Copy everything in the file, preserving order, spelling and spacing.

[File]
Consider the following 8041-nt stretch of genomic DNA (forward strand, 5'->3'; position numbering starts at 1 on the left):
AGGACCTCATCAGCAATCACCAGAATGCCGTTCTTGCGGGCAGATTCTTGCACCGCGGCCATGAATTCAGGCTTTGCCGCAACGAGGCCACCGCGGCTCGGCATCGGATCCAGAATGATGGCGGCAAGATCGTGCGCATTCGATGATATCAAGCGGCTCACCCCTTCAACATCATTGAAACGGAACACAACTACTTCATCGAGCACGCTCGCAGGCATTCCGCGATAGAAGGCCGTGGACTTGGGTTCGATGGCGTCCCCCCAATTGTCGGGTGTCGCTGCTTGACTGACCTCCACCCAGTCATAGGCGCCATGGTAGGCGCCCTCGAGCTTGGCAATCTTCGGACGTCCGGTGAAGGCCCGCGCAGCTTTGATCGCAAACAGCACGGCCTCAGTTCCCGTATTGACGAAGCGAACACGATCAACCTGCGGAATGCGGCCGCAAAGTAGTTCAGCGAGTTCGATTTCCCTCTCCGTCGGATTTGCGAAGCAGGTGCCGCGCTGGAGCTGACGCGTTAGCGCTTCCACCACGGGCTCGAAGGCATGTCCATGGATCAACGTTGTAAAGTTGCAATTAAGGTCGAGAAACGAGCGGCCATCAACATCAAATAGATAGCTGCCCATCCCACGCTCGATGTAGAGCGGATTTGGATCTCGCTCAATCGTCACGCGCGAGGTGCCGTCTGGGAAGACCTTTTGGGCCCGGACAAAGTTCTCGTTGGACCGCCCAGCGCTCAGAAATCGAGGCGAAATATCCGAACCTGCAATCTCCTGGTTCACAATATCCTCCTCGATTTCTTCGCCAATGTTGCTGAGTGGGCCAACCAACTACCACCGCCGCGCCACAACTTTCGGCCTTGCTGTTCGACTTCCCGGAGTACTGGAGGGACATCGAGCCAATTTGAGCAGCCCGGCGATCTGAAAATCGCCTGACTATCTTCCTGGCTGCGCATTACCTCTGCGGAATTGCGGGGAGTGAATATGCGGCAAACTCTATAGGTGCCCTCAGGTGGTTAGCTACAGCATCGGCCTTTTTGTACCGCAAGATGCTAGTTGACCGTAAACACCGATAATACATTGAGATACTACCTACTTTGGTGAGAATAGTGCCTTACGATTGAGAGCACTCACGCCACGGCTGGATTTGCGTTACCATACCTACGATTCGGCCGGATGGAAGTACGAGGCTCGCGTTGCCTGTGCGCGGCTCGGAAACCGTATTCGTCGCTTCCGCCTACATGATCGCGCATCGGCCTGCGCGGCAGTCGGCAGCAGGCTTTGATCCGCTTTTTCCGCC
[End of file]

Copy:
Consider the following 8041-nt stretch of genomic DNA (forward strand, 5'->3'; position numbering starts at 1 on the left):
AGGACCTCATCAGCAATCACCAGAATGCCGTTCTTGCGGGCAGATTCTTGCACCGCGGCCATGAATTCAGGCTTTGCCGCAACGAGGCCACCGCGGCTCGGCATCGGATCCAGAATGATGGCGGCAAGATCGTGCGCATTCGATGATATCAAGCGGCTCACCCCTTCAACATCATTGAAACGGAACACAACTACTTCATCGAGCACGCTCGCAGGCATTCCGCGATAGAAGGCCGTGGACTTGGGTTCGATGGCGTCCCCCCAATTGTCGGGTGTCGCTGCTTGACTGACCTCCACCCAGTCATAGGCGCCATGGTAGGCGCCCTCGAGCTTGGCAATCTTCGGACGTCCGGTGAAGGCCCGCGCAGCTTTGATCGCAAACAGCACGGCCTCAGTTCCCGTATTGACGAAGCGAACACGATCAACCTGCGGAATGCGGCCGCAAAGTAGTTCAGCGAGTTCGATTTCCCTCTCCGTCGGATTTGCGAAGCAGGTGCCGCGCTGGAGCTGACGCGTTAGCGCTTCCACCACGGGCTCGAAGGCATGTCCATGGATCAACGTTGTAAAGTTGCAATTAAGGTCGAGAAACGAGCGGCCATCAACATCAAATAGATAGCTGCCCATCCCACGCTCGATGTAGAGCGGATTTGGATCTCGCTCAATCGTCACGCGCGAGGTGCCGTCTGGGAAGACCTTTTGGGCCCGGACAAAGTTCTCGTTGGACCGCCCAGCGCTCAGAAATCGAGGCGAAATATCCGAACCTGCAATCTCCTGGTTCACAATATCCTCCTCGATTTCTTCGCCAATGTTGCTGAGTGGGCCAACCAACTACCACCGCCGCGCCACAACTTTCGGCCTTGCTGTTCGACTTCCCGGAGTACTGGAGGGACATCGAGCCAATTTGAGCAGCCCGGCGATCTGAAAATCGCCTGACTATCTTCCTGGCTGCGCATTACCTCTGCGGAATTGCGGGGAGTGAATATGCGGCAAACTCTATAGGTGCCCTCAGGTGGTTAGCTACAGCATCGGCCTTTTTGTACCGCAAGATGCTAGTTGACCGTAAACACCGATAATACATTGAGATACTACCTACTTTGGTGAGAATAGTGCCTTACGATTGAGAGCACTCACGCCACGGCTGGATTTGCGTTACCATACCTACGATTCGGCCGGATGGAAGTACGAGGCTCGCGTTGCCTGTGCGCGGCTCGGAAACCGTATTCGTCGCTTCCGCCTACATGATCGCGCATCGGCCTGCGCGGCAGTCGGCAGCAGGCTTTGATCCGCTTTTTCCGCC